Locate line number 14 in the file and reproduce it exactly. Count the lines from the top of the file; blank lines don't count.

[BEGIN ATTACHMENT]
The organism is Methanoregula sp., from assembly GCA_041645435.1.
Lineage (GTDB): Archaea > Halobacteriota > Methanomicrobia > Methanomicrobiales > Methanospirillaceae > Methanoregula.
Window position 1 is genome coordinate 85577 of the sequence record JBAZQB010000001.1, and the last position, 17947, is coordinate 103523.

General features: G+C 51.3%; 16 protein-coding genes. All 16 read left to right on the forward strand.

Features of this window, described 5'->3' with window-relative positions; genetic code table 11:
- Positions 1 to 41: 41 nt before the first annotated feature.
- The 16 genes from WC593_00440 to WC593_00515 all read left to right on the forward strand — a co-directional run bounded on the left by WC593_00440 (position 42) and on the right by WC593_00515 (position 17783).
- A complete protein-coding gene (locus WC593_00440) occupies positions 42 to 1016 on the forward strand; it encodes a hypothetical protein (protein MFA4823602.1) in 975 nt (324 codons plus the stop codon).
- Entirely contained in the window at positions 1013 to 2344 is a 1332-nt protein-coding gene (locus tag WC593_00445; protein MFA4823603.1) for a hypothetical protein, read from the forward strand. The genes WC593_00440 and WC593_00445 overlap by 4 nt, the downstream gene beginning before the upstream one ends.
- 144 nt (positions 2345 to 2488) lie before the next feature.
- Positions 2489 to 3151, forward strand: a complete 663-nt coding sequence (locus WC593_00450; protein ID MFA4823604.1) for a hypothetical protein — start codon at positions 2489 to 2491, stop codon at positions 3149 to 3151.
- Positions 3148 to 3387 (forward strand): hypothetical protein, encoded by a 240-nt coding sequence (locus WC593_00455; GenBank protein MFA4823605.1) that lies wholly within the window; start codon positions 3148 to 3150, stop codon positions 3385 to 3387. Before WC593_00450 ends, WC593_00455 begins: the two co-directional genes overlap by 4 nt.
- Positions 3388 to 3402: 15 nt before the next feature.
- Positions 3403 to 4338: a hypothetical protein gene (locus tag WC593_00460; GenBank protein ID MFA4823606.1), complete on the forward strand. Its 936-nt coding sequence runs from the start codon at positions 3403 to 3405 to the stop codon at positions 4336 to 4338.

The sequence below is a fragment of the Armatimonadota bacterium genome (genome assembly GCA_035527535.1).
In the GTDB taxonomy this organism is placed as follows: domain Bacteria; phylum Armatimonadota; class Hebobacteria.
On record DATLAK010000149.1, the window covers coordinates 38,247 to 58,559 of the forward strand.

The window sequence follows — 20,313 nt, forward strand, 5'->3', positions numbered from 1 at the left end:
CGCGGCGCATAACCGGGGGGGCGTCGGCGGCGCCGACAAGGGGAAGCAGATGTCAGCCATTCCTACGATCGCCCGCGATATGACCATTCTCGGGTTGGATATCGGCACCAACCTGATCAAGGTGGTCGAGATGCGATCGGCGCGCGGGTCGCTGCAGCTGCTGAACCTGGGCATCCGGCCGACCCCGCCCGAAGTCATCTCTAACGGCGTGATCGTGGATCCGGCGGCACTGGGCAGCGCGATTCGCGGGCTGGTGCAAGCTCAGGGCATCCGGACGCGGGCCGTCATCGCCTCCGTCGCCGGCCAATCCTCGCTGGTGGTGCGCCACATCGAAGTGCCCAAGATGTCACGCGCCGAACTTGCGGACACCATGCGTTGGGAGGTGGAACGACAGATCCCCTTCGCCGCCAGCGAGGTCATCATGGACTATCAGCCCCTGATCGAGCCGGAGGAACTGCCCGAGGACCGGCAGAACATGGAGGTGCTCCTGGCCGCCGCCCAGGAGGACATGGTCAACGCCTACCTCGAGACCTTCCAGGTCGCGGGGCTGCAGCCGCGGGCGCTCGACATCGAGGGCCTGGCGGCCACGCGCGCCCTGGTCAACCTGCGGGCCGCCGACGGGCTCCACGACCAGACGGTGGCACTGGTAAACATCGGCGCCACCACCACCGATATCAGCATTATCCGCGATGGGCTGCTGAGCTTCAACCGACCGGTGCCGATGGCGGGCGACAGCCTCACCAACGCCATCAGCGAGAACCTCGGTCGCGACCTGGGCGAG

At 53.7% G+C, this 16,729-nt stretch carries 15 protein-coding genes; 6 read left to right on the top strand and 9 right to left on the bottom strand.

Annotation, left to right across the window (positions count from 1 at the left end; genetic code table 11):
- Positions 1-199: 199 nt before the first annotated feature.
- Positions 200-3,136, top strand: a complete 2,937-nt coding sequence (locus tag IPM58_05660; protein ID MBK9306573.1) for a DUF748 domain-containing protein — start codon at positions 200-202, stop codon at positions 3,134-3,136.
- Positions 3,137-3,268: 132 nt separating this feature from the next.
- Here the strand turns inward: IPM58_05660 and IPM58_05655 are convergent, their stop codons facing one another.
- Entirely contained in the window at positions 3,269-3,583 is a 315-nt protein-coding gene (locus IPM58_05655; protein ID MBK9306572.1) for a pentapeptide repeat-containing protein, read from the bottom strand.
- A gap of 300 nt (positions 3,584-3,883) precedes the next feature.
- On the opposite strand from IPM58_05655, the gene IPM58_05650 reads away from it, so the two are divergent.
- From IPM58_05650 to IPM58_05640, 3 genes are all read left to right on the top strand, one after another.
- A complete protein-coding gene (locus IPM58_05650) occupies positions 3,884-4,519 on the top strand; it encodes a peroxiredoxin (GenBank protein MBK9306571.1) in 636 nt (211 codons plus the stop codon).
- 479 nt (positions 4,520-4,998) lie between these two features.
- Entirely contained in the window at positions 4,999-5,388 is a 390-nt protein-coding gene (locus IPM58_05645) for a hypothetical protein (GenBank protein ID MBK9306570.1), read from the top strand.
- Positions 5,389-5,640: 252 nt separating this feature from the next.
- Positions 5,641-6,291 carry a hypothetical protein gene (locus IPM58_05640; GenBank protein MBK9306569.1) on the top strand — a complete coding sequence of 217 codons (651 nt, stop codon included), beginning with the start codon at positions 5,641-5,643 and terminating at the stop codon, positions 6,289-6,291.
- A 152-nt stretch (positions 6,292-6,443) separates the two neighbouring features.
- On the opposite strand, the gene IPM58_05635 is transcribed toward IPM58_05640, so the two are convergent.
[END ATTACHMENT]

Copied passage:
- Positions 3403 to 4338: a hypothetical protein gene (locus tag WC593_00460; GenBank protein ID MFA4823606.1), complete on the forward strand. Its 936-nt coding sequence runs from the start codon at positions 3403 to 3405 to the stop codon at positions 4336 to 4338.